The effect of errors in Inspiratory Volume on DLCO.

Yesterday while reviewing reports I ran across an interesting error in the Inspiratory Volume (VI) from a DLCO test. I’ve probably seen this before but this time I realized what effect it could have on DLCO. Specifically, what I saw was that at the start of the DLCO test the subject had not finished exhaling and although the technician had started the test, the subject continued to exhale.

What makes this interesting is that the software used the subject’s volume at the start of the test as the initial volume. This means that the software measured the VI from the initial volume to the end of inspiration, not from the point at which the subject stopped exhaling to the end of inspiration. This also means that the VI was underestimated by 0.20 L and this affects both VA and the calculated DLCO.

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DLCO, de-constructed

My wife watches the Food Network a lot and I occasionally watch it with her but I can only take so much of it before I go off and read or work on one of my projects. I’ve noticed however in the various cooking contests that sometimes a chef will deconstruct a familiar recipe. This more or less means they break the recipe down into its components and present them as separate pieces or perhaps by putting what goes inside on the outside instead.

I’ve discussed the DLCO test with numerous people and have found that many know and understand (or at least remember) the ATS/ERS criteria for test quality. At the same time however, there seems to be very few people that understand the formula used to calculate the single-breath DLCO and I suspect this is probably because most of us didn’t like the mathematics classes we had to attend in high school or college (and tried to forget what we learned as quickly as we could afterwards).

The DLCO formula isn’t that complicated however, and more importantly all the components of the DLCO test and the reasons for the ATS/ERS quality criteria are embedded within it. All this seems to be a good reason to de-construct the DLCO “recipe” and try to explain it’s various pieces.

As a reminder the single-breath DLCO formula is:


VA = alveolar volume in ml

BHT = breath holding time in seconds

Pb = barometric pressure

PH2O = partial pressure of water vapor in the lung

FITrace = fractional concentration of tracer gas in the inspired DLCO mixture

FATrace = fractional concentration of tracer gas in the alveolar sample

FICO = fractional concentration of CO in the inspired DLCO mixture

FACO = fractional concentration of CO in the alveolar sample

I think the part that bothers everybody the most is:

and that’s because there’s two different things going on here. First, the part within the brackets:

is intended to correct the initial CO concentration for the dilution that occurs when the DLCO test gas mixture is inhaled and mixes with the gas that was within the lung at the start of the inhalation. The whole point of the DLCO test is to measure CO uptake but the initial concentration for this measurement is not what’s in the tank, it’s what’s in the lungs after it has been diluted by the lung’s residual volume and deadspace gas.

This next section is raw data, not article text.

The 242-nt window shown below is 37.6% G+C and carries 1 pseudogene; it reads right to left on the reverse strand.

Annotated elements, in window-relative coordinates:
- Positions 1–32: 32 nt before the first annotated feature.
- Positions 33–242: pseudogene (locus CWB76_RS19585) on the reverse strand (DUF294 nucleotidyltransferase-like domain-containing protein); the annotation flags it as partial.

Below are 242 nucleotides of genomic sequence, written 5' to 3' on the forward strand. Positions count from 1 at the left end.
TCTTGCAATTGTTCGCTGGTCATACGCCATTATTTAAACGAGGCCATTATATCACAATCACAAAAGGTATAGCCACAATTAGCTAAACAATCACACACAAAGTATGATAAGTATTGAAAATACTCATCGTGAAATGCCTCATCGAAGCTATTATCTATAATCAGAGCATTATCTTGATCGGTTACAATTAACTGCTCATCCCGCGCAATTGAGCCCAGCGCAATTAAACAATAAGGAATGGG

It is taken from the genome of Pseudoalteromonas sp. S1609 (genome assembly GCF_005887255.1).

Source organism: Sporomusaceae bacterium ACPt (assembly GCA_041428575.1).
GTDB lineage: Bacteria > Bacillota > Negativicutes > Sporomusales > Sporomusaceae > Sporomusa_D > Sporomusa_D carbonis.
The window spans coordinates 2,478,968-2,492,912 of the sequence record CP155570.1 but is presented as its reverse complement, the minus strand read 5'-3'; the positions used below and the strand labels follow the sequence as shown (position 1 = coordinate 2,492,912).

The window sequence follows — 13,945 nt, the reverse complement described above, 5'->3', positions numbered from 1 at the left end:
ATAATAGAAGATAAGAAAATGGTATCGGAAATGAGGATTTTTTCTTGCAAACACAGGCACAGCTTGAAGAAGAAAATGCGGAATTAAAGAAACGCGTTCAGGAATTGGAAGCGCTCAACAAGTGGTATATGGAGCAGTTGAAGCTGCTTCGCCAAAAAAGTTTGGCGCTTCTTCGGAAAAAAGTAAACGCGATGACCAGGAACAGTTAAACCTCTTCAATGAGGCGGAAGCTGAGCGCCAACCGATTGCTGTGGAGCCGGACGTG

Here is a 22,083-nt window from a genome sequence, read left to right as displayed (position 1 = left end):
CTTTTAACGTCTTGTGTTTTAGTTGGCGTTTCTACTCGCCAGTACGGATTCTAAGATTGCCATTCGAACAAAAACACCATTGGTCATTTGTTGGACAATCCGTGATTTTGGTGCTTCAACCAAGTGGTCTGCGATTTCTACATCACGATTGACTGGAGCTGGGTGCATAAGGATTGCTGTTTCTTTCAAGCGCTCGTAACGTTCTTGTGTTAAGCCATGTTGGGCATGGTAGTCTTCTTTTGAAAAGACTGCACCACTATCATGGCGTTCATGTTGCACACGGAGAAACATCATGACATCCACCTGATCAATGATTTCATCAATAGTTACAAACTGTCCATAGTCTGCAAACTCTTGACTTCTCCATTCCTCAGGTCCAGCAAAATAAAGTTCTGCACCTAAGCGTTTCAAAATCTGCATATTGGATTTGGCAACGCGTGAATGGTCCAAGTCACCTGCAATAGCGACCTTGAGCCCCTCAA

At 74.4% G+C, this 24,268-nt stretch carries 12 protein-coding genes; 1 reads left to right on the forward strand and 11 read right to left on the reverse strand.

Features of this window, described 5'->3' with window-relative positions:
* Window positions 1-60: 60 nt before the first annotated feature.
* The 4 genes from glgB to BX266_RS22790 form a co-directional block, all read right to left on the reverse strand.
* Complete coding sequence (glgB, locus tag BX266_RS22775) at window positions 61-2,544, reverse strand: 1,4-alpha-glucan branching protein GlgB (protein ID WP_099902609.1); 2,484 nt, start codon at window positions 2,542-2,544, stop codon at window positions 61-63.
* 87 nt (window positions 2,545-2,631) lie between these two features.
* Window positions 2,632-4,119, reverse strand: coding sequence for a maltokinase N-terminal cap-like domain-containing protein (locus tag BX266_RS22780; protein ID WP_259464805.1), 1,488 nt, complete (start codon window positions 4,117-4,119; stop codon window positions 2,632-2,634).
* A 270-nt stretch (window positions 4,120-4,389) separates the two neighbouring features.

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COHb and Pulse Oximetry

I was reviewing a report recently that included the results for walking oximetry. These showed that the individual has a resting SaO2 of 97% and desaturated significantly to 86% after walking a couple hundred yards. This was curious since a DLCO had also been performed and the results for that test were 94% of predicted. It’s unusual for somebody with a normal DLCO to have that low of an SaO2 but I have seen it before in individuals who were unable to ventilate adequately because of a paralyzed diaphragm. I’ve also seen it happen sometimes when somebody has a peripheral vascular disease like Reynaud’s that produces a poor quality oximeter signal. Buried in the technician’s notes however, was an additional piece of information that called into question both the resting and the exercise SaO2 readings. Specifically, the notes mentioned that an ABG had been performed and that the subject’s COHb was 9%.

Oxygen saturation is measured spectrophotometrically. The different forms of hemoglobin, i.e. oxyhemoglobin (O2Hb), deoxyhemoglobin, methemoglobin (MetHb) and carboxyhemoglobin (COHb) absorb the frequencies of red and infrared light differently.

from Hampson NH. Pulse oximetry in severe carbon monoxide poisoning. Chest 1998; 114: 1036-1041

Although non-invasive oximetry was first developed during the 1930’s and 1940’s (in 1935 by K. Mathes in Germany and independently in 1942 by G. Milliken in the USA), current pulse oximeter technology dates from 1972 (by Takuo Aoyagi, researcher for Nihon Koden in Japan). The original pulse oximeters were large, bulky and generally stationary pieces of equipment. Oximeters underwent progressive miniaturization during the 1980’s and 1990’s and rapidly evolved into the handheld and fingertip units we see today and the only “stationary” oximeters that remain are those used in ICU-type monitoring systems.

Modern laboratory CO-oximeters measure the absorption of light in a blood sample at up to 128 wavelengths, spread across the entire hemoglobin absorption spectrum. Using mathematical analysis they can report total hemoglobin concentration and oxygen saturation in addition to fractional deoxyhemoglobin, COHb, and MetHb.

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